10. What does it mean to walk in the fear of the Lord? What do you make of verses like this: “And if you address as Father the One who impartially judges according to each one’s work, conduct yourselves in fear… (1 Pet. 1:17).

So what is Peter trying to say? Is he saying you are not holy or that you are still in a state of sin? Is he saying that you have to labor to be holy?

Let’s look at some of the things he says.

1 Peter 1:1
1 To God’s ELECT, strangers in the world, scattered throughout Pontus, Galatia, Cappadocia, Asia and Bithynia,

1 Peter 1:2
2 who have been chosen according to the foreknowledge of God the Father, through the sanctifying WORK of the SPIRIT, for obedience to Jesus Christ and sprinkling by his blood:

1 Peter 1:3

3 Praise be to the God and Father of our Lord Jesus Christ! In his great mercy he has GIVEN us NEW BIRTH into a living hope through the resurrection of Jesus Christ from the dead,

1 Peter 1:9
9 for you ARE receiving the goal of your faith, the salvation of your souls.

(Note you ARE receiving not you MAY be receiving)

Now note what he says after the injunction to “be holy”.

1 Peter 1:22
22 Now that you have PURIFIED yourselves by obeying the truth so that you have sincere love for your brothers, love one another deeply, from the heart.

1 Peter 1:23
23 For you HAVE been born again, not of perishable seed, but of IMPERISHABLE, through the living and enduring word of God.

1 Peter 2:2-3
2 Like newborn babies, crave pure spiritual milk, so that by it you may grow up in your salvation, 3 now that you have tasted that the Lord is good.

(Note he says that you may grow up in your ALREADY INHERITED salvation and that they HAVE tasted the Lord is good.)

So what is the “fear” we should have? Not fear of being destroyed but fear of already knowing how safe you are!!!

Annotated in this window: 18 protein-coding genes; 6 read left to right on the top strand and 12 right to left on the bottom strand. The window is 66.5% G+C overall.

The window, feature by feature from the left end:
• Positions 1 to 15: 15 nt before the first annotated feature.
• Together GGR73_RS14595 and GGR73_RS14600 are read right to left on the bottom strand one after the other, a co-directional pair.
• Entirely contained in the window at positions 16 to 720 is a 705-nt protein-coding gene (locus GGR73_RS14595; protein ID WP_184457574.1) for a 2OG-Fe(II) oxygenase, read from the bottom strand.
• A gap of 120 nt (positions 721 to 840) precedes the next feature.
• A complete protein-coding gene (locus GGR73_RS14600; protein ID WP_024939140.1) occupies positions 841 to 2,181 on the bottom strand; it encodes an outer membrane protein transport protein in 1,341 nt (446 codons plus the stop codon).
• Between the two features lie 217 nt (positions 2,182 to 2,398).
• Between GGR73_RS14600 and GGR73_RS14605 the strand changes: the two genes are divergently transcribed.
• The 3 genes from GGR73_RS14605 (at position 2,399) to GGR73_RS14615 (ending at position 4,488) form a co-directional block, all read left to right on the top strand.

This fear as such is reverence and awe.

11. Do you see any possible danger in emphasizing that it is impossible for a believer to lose his or her salvation? On a practical level, do you feel it’s important to add any scriptural caveats to your teaching of eternal security and, if so, how can you do this without putting an emphasis on “performance”?

In reply to you, I wish to quote the greatest preacher of all time. Charles Spurgeon.

“No doctrine is so calculated to preserve a man from sin as the doctrine of the grace of God.

Those who have called it ‘a licentious doctrine’ did not know anything about it.

Poor ignorant things, they little knew that their own vile stuff was the most licentious doctrine under heaven.

If they knew the grace of God in truth, they would soon see that there is no preservative from lying like a knowledge that we are elect of God from the foundation of the world.

There is nothing like a belief in my eternal perseverance, and the immutability of my Father’s affection, which can keep me near to Him from a motive of simple gratitude.”

That’s his secret to a successful ministry in the conversion of souls.

That is also Pastor Prince’s ministry. That is why I believe he is on the right track.

Grace and peace to you all.

Post Script: Dr Brown actually published a rebuttal to Paul Ellis’s article. Here’s my joinder to that article: